W.E.B. Du Bois


November 1, 1920

The progress of the colored American in the last five years has been the most marvelous of any period since emancipation. Visits and investigations North, East, South and West show an activity, a persistence and an accomplishment which is astounding. New ownership of land, new and beautiful homes, new business enterprises, larger amounts of capital seeking investment, new appreciation of and joining with labor unions, new kinds of better paid work and a larger number of children pressing into the schools is the almost universal story.

But above all comes the New Spirit: from a bewildered, almost listless, creeping sense of impotence and despair have come a new vigor, hopefulness and feeling of power. We are no longer depending upon our friends; we are depending upon ourselves. If mobs attack us we are prepared to defend ourselves and we are going to defend ourselves as Washington and Chicago know. But far from seeking to arouse the mob spirit we are organizing for social uplift in every possible way and seeking alliance with the great national agencies.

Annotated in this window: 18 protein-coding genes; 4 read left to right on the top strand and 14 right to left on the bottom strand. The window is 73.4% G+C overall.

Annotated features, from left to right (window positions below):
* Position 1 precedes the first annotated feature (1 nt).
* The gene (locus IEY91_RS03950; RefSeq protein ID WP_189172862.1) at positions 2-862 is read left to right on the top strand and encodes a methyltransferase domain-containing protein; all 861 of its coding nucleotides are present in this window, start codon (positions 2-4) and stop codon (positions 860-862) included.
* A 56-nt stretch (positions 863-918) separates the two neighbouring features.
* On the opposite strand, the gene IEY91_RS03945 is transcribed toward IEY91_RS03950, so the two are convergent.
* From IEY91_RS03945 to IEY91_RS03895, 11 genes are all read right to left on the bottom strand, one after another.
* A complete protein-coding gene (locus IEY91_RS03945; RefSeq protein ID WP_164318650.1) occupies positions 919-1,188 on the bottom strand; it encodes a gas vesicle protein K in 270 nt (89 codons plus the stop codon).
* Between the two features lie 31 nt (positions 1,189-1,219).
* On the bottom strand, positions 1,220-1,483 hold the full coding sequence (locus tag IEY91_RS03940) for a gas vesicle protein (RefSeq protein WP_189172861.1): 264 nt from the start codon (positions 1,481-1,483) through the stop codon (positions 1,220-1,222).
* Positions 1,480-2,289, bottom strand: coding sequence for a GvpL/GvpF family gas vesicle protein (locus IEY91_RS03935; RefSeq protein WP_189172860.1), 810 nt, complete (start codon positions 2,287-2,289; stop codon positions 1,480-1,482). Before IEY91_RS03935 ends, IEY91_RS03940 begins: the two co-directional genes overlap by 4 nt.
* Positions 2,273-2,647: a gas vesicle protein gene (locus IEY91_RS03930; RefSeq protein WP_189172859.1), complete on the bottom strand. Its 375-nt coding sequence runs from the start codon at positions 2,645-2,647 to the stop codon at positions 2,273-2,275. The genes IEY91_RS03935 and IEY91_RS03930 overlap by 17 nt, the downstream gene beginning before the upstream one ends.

The secret of our new progress and success lies largely in our new self-discovery. There are still a few of us who are running away to avoid each other with the vague feeling that we shall thus lose ourselves in the world and be free. But the mass of black folks have made the Great Discovery: they have discovered each other. They have come to know what fine, lovable companionship and inspiration can be had in their own race. They are happily glad, almost at times mad, with the joy of the new discovery. It frees and heartens them, makes them self confident and human. The tide of the New Day rises with majestic force, but does it yet fully feel and recognize the Industrial Revolution that is sweeping the earth?


For attribution, please cite this work as:
Du Bois, W.E.B. 1920. “Progress.” The Crisis 21 (1): 5–6.